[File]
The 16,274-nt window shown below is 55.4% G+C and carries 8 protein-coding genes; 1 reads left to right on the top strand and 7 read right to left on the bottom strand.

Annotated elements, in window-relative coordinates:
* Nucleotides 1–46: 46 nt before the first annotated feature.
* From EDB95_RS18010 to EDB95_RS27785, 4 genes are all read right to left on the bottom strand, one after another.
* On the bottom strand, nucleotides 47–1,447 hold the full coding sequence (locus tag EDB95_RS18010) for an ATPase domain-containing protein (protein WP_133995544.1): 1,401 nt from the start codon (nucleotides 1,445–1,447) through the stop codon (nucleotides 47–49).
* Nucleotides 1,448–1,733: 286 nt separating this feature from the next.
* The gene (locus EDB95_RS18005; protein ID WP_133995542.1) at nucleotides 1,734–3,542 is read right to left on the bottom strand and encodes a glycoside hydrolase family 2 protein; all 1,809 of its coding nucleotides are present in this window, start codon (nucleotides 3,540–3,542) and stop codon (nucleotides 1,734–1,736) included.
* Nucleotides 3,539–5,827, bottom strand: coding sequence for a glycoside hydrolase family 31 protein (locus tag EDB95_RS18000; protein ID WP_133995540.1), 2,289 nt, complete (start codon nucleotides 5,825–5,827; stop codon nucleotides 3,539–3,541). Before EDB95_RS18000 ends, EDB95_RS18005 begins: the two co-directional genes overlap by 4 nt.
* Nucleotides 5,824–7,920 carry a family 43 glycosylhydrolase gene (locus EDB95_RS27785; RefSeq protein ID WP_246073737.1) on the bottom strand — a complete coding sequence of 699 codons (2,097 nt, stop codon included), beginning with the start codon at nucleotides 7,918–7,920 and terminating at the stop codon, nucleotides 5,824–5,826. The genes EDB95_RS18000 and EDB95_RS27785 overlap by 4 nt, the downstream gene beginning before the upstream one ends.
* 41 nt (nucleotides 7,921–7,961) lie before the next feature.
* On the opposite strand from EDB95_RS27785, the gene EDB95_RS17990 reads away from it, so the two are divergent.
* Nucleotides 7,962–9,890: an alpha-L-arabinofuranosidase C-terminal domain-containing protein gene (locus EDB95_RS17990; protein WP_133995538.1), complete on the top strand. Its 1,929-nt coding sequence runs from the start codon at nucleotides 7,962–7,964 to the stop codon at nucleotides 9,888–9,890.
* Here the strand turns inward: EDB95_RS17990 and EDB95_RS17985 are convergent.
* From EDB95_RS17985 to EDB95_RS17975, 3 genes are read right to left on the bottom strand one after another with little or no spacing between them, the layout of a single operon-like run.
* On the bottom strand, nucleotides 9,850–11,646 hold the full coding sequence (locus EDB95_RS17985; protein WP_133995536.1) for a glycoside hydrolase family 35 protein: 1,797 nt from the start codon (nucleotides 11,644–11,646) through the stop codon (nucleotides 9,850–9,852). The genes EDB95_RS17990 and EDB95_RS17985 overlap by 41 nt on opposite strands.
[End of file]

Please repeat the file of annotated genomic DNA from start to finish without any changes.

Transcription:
The 16,274-nt window shown below is 55.4% G+C and carries 8 protein-coding genes; 1 reads left to right on the top strand and 7 read right to left on the bottom strand.

Annotated elements, in window-relative coordinates:
* Nucleotides 1–46: 46 nt before the first annotated feature.
* From EDB95_RS18010 to EDB95_RS27785, 4 genes are all read right to left on the bottom strand, one after another.
* On the bottom strand, nucleotides 47–1,447 hold the full coding sequence (locus tag EDB95_RS18010) for an ATPase domain-containing protein (protein WP_133995544.1): 1,401 nt from the start codon (nucleotides 1,445–1,447) through the stop codon (nucleotides 47–49).
* Nucleotides 1,448–1,733: 286 nt separating this feature from the next.
* The gene (locus EDB95_RS18005; protein ID WP_133995542.1) at nucleotides 1,734–3,542 is read right to left on the bottom strand and encodes a glycoside hydrolase family 2 protein; all 1,809 of its coding nucleotides are present in this window, start codon (nucleotides 3,540–3,542) and stop codon (nucleotides 1,734–1,736) included.
* Nucleotides 3,539–5,827, bottom strand: coding sequence for a glycoside hydrolase family 31 protein (locus tag EDB95_RS18000; protein ID WP_133995540.1), 2,289 nt, complete (start codon nucleotides 5,825–5,827; stop codon nucleotides 3,539–3,541). Before EDB95_RS18000 ends, EDB95_RS18005 begins: the two co-directional genes overlap by 4 nt.
* Nucleotides 5,824–7,920 carry a family 43 glycosylhydrolase gene (locus EDB95_RS27785; RefSeq protein ID WP_246073737.1) on the bottom strand — a complete coding sequence of 699 codons (2,097 nt, stop codon included), beginning with the start codon at nucleotides 7,918–7,920 and terminating at the stop codon, nucleotides 5,824–5,826. The genes EDB95_RS18000 and EDB95_RS27785 overlap by 4 nt, the downstream gene beginning before the upstream one ends.
* 41 nt (nucleotides 7,921–7,961) lie before the next feature.
* On the opposite strand from EDB95_RS27785, the gene EDB95_RS17990 reads away from it, so the two are divergent.
* Nucleotides 7,962–9,890: an alpha-L-arabinofuranosidase C-terminal domain-containing protein gene (locus EDB95_RS17990; protein WP_133995538.1), complete on the top strand. Its 1,929-nt coding sequence runs from the start codon at nucleotides 7,962–7,964 to the stop codon at nucleotides 9,888–9,890.
* Here the strand turns inward: EDB95_RS17990 and EDB95_RS17985 are convergent.
* From EDB95_RS17985 to EDB95_RS17975, 3 genes are read right to left on the bottom strand one after another with little or no spacing between them, the layout of a single operon-like run.
* On the bottom strand, nucleotides 9,850–11,646 hold the full coding sequence (locus EDB95_RS17985; protein WP_133995536.1) for a glycoside hydrolase family 35 protein: 1,797 nt from the start codon (nucleotides 11,644–11,646) through the stop codon (nucleotides 9,850–9,852). The genes EDB95_RS17990 and EDB95_RS17985 overlap by 41 nt on opposite strands.